After being orphaned at the age of 6, novelist, critic, and political activist, Mary McCarthy, rose to fame for her satiric commentaries on topics spanning marriage, sexual expression, the impotence of intellectuals, and the role of women in contemporary America.

Mildred Ella “Babe” Didrikson Zaharias was an American athlete who excelled in several sports, noted for her huge successes in golf, basketball, baseball and track and field. At the time, women were allowed to enter only three events, but Babe couldn’t be stopped, breaking four world records and going on to win two gold medals in track and field at the 1932 Summer Olympics, then turning to professional golf, which saw her take the top spot at ten LPGA major championships.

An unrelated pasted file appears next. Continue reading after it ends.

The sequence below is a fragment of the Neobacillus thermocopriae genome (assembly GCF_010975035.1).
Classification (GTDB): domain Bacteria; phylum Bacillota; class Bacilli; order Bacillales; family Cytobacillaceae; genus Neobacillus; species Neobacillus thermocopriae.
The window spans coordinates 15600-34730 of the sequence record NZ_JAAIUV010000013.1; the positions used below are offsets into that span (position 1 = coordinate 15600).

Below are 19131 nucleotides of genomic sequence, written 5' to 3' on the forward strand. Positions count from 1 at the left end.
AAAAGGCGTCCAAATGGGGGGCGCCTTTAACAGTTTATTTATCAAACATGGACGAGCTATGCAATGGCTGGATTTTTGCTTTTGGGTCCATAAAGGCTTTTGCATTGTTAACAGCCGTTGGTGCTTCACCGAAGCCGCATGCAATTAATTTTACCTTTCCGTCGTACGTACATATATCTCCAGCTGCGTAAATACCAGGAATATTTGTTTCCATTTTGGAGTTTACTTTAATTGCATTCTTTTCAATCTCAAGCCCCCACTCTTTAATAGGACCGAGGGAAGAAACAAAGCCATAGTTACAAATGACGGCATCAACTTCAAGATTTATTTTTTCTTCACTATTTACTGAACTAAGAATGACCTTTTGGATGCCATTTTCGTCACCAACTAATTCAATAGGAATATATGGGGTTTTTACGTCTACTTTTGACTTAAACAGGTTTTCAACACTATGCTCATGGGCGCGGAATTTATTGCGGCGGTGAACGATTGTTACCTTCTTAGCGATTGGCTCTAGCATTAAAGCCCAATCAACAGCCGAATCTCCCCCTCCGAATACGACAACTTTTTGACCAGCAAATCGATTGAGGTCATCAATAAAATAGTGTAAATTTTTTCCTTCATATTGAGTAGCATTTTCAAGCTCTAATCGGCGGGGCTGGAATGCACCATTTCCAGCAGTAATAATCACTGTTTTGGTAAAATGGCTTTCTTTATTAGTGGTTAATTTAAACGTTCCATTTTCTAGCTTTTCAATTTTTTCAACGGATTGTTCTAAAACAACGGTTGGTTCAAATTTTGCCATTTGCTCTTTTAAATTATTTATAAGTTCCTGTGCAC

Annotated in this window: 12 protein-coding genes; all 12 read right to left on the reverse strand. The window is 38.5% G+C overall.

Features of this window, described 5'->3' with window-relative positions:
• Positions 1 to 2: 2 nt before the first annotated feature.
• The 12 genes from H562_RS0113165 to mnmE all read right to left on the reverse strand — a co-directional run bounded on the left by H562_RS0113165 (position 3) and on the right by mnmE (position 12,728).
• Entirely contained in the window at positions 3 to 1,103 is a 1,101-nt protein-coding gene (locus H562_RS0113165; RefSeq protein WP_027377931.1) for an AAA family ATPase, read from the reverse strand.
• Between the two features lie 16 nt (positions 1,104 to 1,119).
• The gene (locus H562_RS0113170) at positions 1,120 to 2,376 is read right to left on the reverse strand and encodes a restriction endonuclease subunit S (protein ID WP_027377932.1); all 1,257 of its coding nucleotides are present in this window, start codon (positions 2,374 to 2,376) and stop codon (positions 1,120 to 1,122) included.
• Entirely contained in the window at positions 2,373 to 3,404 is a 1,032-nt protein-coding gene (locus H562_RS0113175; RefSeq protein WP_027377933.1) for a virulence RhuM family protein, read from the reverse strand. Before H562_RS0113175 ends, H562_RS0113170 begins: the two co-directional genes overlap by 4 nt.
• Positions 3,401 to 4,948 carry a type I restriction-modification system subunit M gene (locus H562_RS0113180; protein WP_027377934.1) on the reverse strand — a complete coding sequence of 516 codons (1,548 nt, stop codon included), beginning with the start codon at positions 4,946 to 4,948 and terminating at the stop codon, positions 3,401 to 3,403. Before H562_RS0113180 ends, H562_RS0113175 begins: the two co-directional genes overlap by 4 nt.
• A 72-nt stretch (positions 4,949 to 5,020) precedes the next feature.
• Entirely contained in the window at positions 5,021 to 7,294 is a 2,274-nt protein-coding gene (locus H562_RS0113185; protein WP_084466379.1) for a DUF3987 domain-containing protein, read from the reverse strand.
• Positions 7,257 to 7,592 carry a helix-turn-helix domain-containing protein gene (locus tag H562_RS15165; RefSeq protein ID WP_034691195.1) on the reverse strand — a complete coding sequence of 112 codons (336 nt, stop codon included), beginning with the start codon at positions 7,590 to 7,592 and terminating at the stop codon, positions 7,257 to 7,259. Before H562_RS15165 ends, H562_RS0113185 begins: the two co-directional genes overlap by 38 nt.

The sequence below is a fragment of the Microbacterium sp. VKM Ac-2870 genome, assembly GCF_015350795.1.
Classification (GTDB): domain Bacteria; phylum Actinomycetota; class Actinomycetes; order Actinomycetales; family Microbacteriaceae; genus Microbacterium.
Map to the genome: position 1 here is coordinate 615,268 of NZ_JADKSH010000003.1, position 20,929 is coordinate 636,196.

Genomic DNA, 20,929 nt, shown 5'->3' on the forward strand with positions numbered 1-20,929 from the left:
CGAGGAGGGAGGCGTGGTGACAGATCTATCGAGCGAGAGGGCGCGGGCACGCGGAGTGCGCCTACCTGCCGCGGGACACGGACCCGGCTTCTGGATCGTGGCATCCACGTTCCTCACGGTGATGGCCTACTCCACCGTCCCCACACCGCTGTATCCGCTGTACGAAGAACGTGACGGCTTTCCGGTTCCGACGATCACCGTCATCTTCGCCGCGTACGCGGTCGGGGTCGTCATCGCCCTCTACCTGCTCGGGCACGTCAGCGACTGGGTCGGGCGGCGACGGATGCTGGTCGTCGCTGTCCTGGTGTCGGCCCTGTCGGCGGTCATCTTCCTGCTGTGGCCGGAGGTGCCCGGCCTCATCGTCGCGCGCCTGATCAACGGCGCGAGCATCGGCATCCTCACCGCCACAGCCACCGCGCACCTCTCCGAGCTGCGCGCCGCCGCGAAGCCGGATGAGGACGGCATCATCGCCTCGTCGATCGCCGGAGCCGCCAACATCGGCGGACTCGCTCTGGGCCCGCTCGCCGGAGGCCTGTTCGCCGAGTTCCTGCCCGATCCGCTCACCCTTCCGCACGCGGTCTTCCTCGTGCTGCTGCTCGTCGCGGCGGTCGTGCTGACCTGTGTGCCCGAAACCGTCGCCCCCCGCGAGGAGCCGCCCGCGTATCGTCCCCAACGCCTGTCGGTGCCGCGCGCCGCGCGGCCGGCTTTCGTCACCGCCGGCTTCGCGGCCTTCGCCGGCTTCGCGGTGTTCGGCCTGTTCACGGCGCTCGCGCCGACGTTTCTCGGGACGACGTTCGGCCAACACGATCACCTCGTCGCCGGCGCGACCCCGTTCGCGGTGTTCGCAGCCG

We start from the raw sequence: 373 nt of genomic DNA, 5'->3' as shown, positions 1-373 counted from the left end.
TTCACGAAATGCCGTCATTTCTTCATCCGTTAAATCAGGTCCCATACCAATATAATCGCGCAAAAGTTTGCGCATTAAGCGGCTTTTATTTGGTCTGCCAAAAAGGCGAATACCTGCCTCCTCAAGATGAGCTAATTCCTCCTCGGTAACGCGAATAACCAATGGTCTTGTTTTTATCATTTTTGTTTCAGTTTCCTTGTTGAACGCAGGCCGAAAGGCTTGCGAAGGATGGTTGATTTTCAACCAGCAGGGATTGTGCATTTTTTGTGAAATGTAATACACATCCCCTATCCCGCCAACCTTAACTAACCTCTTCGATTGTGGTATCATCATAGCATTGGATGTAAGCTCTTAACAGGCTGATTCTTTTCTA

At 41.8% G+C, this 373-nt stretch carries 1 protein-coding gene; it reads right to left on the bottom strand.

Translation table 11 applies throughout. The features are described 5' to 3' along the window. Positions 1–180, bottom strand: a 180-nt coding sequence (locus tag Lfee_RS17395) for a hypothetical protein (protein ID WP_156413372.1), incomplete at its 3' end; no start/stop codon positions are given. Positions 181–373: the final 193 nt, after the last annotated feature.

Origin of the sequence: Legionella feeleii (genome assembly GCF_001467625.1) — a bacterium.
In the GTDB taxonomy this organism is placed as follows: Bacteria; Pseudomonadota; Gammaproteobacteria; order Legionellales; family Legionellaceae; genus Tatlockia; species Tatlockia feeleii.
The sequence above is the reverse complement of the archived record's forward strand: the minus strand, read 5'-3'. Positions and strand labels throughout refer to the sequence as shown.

This extraordinary woman was the first American female war photojournalist, as well as the first foreign photographer allowed to take pictures of the Soviet five-year plan. Most famously, she is known for her extensive work with Life Magazine – becoming one of the first four staff photographers for the publication, with one of her photos featuring on the cover of the first ever issue of the magazine in 1936. She continued to work for the magazine well into the ’60s, even while she was diagnosed with Parkinson’s disease, as well as publishing several books, including an autobiography.